HC Deb 01 April 1953 vol 513 cc1221-4
Mr. H. Morrison

Would the Leader of the House be good enough to state the business of the House for the week of our resumption?

The Lord Privy Seal (Mr. Harry Crookshank)

Yes, Sir, the business for the first week after the Easter Recess will be as follows:

TUESDAY, 14TH APRIL—My right hon. Friend the Chancellor of the Exchequer will open his Budget.

WEDNESDAY, 15TH APRIL AND THURSDAY, 16TH APRIL—General debate on the Budget Resolutions and the economic situation, which will be continued and brought to a conclusion on Monday, 20th April.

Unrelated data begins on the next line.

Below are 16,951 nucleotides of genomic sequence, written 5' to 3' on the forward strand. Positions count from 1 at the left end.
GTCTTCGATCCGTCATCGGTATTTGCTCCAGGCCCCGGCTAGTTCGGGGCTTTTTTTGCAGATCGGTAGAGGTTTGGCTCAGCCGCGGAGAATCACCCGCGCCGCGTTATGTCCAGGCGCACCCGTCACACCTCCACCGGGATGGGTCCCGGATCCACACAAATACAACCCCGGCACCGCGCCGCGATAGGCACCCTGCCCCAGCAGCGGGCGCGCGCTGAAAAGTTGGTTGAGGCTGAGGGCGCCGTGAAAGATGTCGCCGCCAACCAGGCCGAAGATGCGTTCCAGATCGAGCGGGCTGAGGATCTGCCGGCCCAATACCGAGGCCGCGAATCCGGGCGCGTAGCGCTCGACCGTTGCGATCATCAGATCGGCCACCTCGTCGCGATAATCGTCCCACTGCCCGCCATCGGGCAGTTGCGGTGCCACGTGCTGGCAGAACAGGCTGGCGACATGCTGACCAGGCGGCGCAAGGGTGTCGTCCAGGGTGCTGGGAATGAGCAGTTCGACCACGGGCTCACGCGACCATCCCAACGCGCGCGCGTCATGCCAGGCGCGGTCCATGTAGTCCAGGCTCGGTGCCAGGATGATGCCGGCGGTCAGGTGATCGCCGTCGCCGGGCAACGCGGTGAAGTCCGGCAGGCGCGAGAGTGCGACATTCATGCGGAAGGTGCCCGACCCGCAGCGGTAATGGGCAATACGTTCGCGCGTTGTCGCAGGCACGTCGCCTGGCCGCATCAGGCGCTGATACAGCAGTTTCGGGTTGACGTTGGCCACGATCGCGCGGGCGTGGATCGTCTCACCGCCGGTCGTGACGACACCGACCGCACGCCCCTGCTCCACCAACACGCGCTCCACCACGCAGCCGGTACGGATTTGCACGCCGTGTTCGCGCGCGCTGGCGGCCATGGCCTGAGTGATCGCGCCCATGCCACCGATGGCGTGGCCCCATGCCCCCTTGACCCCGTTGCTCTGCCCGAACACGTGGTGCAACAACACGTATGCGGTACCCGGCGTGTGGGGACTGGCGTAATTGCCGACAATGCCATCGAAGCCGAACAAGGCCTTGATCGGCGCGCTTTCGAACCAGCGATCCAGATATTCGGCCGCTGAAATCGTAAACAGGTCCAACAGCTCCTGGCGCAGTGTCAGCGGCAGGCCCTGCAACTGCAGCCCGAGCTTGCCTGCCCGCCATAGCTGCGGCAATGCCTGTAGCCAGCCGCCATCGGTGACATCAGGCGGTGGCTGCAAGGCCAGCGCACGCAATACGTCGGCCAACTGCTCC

FRIDAY, 17TH APRIL—Private Members' Motions.

Mr. Morrison

We shall all be interested in what the Chancellor has to say when he opens his Budget. May I draw the attention of the right hon. Gentleman to the fact that there were discussions through the usual channels yesterday about some Prayers affecting trade in relation to China? We agreed to postpone them from yesterday to today and, we assumed that, as far as priority of business is concerned, that was acceptable. We are surprised, therefore, to see a whole mass of business on the Order Paper between the Government Orders of the Day and the Prayers themselves with the result that, in any case, it is doubtful whether the Prayers could be reached earlier than some time after 10 o'clock, or at any rate before 10 o'clock.